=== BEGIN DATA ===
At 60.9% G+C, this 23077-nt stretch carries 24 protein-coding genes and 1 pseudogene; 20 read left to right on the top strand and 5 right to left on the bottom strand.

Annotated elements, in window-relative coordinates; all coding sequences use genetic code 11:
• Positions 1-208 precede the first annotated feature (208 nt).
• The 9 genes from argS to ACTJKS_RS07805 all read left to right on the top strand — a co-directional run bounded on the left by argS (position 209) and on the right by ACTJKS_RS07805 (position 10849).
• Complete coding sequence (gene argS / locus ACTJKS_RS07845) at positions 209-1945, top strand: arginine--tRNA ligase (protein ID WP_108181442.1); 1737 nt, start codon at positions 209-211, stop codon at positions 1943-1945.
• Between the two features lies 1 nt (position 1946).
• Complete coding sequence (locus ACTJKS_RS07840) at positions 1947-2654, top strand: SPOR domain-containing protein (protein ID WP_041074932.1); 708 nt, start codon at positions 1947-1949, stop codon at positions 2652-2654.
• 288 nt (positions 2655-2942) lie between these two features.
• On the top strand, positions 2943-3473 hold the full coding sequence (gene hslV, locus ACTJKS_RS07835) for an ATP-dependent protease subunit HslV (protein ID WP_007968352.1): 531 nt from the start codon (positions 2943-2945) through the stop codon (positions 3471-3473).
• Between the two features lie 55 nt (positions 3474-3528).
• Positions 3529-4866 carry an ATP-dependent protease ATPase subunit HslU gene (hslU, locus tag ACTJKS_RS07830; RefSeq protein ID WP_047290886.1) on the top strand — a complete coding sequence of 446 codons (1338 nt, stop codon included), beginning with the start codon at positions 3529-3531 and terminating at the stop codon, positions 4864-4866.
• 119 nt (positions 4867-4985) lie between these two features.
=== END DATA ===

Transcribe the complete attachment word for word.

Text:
At 60.9% G+C, this 23077-nt stretch carries 24 protein-coding genes and 1 pseudogene; 20 read left to right on the top strand and 5 right to left on the bottom strand.

Annotated elements, in window-relative coordinates; all coding sequences use genetic code 11:
• Positions 1-208 precede the first annotated feature (208 nt).
• The 9 genes from argS to ACTJKS_RS07805 all read left to right on the top strand — a co-directional run bounded on the left by argS (position 209) and on the right by ACTJKS_RS07805 (position 10849).
• Complete coding sequence (gene argS / locus ACTJKS_RS07845) at positions 209-1945, top strand: arginine--tRNA ligase (protein ID WP_108181442.1); 1737 nt, start codon at positions 209-211, stop codon at positions 1943-1945.
• Between the two features lies 1 nt (position 1946).
• Complete coding sequence (locus ACTJKS_RS07840) at positions 1947-2654, top strand: SPOR domain-containing protein (protein ID WP_041074932.1); 708 nt, start codon at positions 1947-1949, stop codon at positions 2652-2654.
• 288 nt (positions 2655-2942) lie between these two features.
• On the top strand, positions 2943-3473 hold the full coding sequence (gene hslV, locus ACTJKS_RS07835) for an ATP-dependent protease subunit HslV (protein ID WP_007968352.1): 531 nt from the start codon (positions 2943-2945) through the stop codon (positions 3471-3473).
• Between the two features lie 55 nt (positions 3474-3528).
• Positions 3529-4866 carry an ATP-dependent protease ATPase subunit HslU gene (hslU, locus tag ACTJKS_RS07830; RefSeq protein ID WP_047290886.1) on the top strand — a complete coding sequence of 446 codons (1338 nt, stop codon included), beginning with the start codon at positions 3529-3531 and terminating at the stop codon, positions 4864-4866.
• 119 nt (positions 4867-4985) lie between these two features.